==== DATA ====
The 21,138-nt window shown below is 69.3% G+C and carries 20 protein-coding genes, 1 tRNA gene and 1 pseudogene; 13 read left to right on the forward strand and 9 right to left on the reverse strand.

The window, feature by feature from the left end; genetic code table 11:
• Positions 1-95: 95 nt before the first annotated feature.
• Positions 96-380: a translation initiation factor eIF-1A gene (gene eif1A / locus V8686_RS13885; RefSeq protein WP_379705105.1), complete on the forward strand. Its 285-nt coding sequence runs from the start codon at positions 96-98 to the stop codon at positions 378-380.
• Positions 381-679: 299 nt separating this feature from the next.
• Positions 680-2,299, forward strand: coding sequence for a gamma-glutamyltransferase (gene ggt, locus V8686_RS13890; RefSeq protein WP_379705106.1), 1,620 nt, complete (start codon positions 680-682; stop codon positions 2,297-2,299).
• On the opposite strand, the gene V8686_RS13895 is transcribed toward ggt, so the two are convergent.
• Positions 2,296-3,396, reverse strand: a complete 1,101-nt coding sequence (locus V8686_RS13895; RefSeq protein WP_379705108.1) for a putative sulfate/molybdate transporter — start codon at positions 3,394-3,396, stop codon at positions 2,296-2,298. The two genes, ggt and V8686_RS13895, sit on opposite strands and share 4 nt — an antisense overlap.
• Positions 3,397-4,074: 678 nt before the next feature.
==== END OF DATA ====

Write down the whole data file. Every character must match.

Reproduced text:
The 21,138-nt window shown below is 69.3% G+C and carries 20 protein-coding genes, 1 tRNA gene and 1 pseudogene; 13 read left to right on the forward strand and 9 right to left on the reverse strand.

The window, feature by feature from the left end; genetic code table 11:
• Positions 1-95: 95 nt before the first annotated feature.
• Positions 96-380: a translation initiation factor eIF-1A gene (gene eif1A / locus V8686_RS13885; RefSeq protein WP_379705105.1), complete on the forward strand. Its 285-nt coding sequence runs from the start codon at positions 96-98 to the stop codon at positions 378-380.
• Positions 381-679: 299 nt separating this feature from the next.
• Positions 680-2,299, forward strand: coding sequence for a gamma-glutamyltransferase (gene ggt, locus V8686_RS13890; RefSeq protein WP_379705106.1), 1,620 nt, complete (start codon positions 680-682; stop codon positions 2,297-2,299).
• On the opposite strand, the gene V8686_RS13895 is transcribed toward ggt, so the two are convergent.
• Positions 2,296-3,396, reverse strand: a complete 1,101-nt coding sequence (locus V8686_RS13895; RefSeq protein WP_379705108.1) for a putative sulfate/molybdate transporter — start codon at positions 3,394-3,396, stop codon at positions 2,296-2,298. The two genes, ggt and V8686_RS13895, sit on opposite strands and share 4 nt — an antisense overlap.
• Positions 3,397-4,074: 678 nt before the next feature.